From John Ray's shorter notes
May 16, 2010
"Tomorrow belongs to me"
The film "Cabaret" is set in Berlin in the early days of the Nazi party. In it, a Hitler Youth member sings the song "Tomorrow belongs to me" and it inspires his audience. It is actually a pre-Nazi song that was altered for the purposes of the film but it certainly expresses Nazi thinking. The singers of the Horst Wessel Lied (the song of the brownshirts) certainly thought that the future belonged to them. And some genuine lines from the actual song of the Hitler youth are:
Uns're Fahne ist die neue Zeit. (Our flag is the new time)
Und die Fahne fuehrt uns in die Ewigkeit! (And the flag leads us into eternity)
And we also had, of course Hitler's claimed "Tausend Jahr Reich" (Thousand year empire).
So it is interesting to put the following NYT article into historical context.Is “Left” becoming a four-letter word? You’d think so lately with each day bringing more news of unconscionable conservative tilts in the electorate, while the drumbeat of the Democrats’ supposed death march to November gets ever louder.
For example, a Wall Street Journal/NBC News survey released this week found that a majority of Americans supported Arizona’s hostile new immigration law, even as most allowed that the law is likely to lead to more discrimination against legal immigrants. Apparently, for some, there is an acceptable level of collateral damage.
A May 7 Gallup poll found that 42 percent of people wanted a Supreme Court nominee who would make the court more conservative, as opposed to only 27 percent who wanted a nominee who would make it more liberal. That was before Elena Kagan was nominated. Afterward, 40 percent rated her as a good or excellent choice, but that was the lowest such rating in recent history, even 4 percentage points lower than Harriet Miers’s.
An Associated Press-GfK poll released this week found that a plurality of people still favor increasing drilling for oil and gas off the coasts even as an unprecedented natural disaster unfolds in the Gulf of Mexico. Environment be damned.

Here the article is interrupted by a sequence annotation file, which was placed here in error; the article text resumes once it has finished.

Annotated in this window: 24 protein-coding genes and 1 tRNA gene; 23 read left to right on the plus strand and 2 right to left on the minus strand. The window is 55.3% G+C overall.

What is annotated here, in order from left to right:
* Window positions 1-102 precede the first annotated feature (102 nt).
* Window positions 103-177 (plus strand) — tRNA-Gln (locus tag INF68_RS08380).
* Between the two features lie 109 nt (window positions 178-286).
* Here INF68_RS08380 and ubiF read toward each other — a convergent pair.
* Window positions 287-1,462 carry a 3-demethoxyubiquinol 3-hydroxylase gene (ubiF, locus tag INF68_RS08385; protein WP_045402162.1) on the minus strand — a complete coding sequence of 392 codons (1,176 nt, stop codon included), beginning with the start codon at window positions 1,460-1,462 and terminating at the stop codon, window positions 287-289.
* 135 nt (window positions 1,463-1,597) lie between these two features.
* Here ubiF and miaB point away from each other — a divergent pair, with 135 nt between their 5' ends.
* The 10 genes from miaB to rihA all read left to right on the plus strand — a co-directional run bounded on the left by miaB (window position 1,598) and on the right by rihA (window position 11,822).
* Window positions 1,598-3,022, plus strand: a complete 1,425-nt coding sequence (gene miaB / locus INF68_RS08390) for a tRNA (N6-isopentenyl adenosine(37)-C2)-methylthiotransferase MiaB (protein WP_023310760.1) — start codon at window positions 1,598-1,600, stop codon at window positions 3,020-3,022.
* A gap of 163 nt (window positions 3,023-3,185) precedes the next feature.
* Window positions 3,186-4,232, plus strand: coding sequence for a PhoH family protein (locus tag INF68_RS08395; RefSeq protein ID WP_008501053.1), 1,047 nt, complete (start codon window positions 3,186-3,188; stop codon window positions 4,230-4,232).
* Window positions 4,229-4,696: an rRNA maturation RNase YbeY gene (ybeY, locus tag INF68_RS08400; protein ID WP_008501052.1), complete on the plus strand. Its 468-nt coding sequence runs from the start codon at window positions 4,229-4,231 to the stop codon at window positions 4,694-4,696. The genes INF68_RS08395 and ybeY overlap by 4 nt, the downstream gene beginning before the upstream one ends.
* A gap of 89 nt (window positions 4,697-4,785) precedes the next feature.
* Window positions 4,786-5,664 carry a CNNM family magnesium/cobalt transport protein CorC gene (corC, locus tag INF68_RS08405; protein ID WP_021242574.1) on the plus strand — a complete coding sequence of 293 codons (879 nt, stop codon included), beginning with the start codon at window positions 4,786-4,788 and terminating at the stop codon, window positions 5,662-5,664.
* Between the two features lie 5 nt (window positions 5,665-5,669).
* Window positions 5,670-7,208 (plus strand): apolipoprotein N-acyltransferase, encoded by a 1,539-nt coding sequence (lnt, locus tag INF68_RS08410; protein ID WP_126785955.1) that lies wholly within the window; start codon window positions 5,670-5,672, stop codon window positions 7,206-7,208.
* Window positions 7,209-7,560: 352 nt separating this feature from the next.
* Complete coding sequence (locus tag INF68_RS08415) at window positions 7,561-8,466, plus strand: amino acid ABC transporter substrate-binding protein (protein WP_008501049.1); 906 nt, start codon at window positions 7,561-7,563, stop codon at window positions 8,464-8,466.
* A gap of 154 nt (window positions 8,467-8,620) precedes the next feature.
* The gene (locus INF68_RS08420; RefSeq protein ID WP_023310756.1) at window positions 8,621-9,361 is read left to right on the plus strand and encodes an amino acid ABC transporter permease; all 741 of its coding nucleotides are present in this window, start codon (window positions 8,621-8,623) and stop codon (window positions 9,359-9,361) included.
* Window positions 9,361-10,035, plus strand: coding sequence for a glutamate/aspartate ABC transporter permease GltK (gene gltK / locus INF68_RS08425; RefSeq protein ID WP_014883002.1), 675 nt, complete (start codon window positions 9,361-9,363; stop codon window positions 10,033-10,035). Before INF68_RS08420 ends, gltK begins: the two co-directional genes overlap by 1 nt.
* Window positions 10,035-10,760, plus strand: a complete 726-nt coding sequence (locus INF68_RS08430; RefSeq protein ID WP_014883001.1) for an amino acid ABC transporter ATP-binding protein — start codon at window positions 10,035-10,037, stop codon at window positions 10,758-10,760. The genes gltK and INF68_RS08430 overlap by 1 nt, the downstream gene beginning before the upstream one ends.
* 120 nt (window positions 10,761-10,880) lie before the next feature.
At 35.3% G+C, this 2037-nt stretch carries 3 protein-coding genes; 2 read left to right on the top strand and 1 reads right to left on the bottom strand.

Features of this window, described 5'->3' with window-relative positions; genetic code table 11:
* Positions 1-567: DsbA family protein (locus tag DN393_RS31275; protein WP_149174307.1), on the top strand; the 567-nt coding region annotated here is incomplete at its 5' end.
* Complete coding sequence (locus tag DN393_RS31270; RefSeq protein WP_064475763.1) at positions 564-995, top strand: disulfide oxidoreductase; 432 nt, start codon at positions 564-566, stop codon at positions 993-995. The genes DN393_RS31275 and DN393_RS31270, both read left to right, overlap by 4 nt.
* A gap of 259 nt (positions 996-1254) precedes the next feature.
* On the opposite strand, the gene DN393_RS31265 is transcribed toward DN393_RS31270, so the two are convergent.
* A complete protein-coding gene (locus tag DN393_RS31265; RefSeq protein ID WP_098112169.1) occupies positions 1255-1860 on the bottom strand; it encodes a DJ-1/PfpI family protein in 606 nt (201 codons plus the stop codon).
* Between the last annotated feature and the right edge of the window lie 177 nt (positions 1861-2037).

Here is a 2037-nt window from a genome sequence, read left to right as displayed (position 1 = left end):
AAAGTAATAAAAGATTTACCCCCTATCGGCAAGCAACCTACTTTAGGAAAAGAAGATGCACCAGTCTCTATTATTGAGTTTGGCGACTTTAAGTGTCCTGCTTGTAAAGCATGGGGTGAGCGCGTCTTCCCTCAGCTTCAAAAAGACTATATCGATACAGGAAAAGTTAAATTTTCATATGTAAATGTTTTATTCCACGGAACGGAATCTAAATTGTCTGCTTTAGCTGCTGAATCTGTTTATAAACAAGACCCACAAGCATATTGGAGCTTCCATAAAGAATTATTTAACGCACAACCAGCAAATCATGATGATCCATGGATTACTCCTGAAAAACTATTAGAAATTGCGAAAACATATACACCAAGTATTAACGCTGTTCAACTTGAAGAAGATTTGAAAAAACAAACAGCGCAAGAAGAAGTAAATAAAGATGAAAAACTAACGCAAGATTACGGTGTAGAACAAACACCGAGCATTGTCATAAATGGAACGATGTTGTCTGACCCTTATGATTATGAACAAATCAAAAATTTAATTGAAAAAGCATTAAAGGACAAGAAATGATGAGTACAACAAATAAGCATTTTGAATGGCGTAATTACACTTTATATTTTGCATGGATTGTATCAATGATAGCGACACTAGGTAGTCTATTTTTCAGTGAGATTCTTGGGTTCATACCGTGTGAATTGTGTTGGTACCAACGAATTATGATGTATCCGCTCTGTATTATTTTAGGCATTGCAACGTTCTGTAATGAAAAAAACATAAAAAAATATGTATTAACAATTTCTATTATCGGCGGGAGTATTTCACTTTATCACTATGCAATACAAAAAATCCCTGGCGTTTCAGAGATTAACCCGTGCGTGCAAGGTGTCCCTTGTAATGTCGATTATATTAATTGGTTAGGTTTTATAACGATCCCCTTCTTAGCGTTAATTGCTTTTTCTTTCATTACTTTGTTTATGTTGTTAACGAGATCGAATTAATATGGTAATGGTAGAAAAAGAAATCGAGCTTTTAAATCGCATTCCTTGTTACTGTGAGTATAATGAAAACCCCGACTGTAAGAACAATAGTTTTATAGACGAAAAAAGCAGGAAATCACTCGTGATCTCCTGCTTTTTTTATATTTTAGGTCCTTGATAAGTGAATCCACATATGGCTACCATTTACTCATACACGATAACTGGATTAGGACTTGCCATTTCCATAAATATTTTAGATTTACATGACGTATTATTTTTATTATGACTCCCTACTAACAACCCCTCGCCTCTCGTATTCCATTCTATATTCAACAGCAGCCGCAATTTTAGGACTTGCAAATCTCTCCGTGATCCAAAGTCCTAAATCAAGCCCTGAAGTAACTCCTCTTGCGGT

And Gallup released a poll on Friday entitled “The New Normal on Abortion: Americans More ‘Pro-Life.’ ” It buttressed the finding from last summer when, for the first time since the question began being asked in 1995, more people self-identified as “pro-life” than as “pro-choice.”
This string of bad news has only compounded an already palpable sense of loss and longing on the left, an enveloping fear of the inevitable: rejection. The right, and most importantly, the middle, unnerved by spending in a recession and unhinged by Obama in the White House, have not bought into the liberal vision of a new America. In fact, they’re increasingly weary of it, if not hostile to it.
So by most accounts, Nov. 2 is going to be a blue day in blue America. That is in part because of a sizable enthusiasm gap that favors Republicans.
Liberals may want to crouch in a corner, wait for the storm to pass, then resurface and survey the damage, but that would be avoidance rather than acknowledgement and acceptance.
Better to acknowledge that the anger and frustration felt across the country, however fanatical and freighted, must find release, and it will do so in November. Then you can accept it for what it is: not a failure of philosophy, but a fear of the future. That future can be deferred, but it will not be denied.
I am convinced that the right may win the day, but the left will win the age. That’s because the right is running an intellectually bereft campaign of desperation and disenchantment, amplified by a recession.
Great Recessions don’t last. Great ideas do.
So are his closing sentiments right? You may be surprised to hear that I think that he is indeed right. Whether redistributing the wealth and bringing everything under government control are "great" ideas is a laughable proposition but they are certainly ideas that seem inbred into human DNA. Even conservatives accept a watered-down version of such ideas. Actual libertarians are a tiny, though sometimes influential, minority.
Margaret Thatcher and Ronald Reagan held back the tide for a while but it has all gradually crept back. Who would have thought that America would one day have a Government Motors instead of a General Motors?
Mussolini was right. In the 1920s he said that the 20th century would be the century of Fascism -- and so it turned out to be. In Mussolini's Italy, the government did not OWN all industry (that is the Communist folly) but the government CONTROLLED all industry. And, by way of laws and regulations, that is the case in all developed countries today. Freedom for businessmen to do as they please is roughly as restricted in the USA today as it was in Fascist Italy.
So, Yes. In the hands of both the GOP and the Donks, government control of all we do will continue its relentless advance. The Communist idea of the party directing the economic activities of the nation is dead. But the Nazi/Fascist idea of leaving businessmen to run business under tight government controls is triumphant. Both 20th and 21st century history is clear about that.
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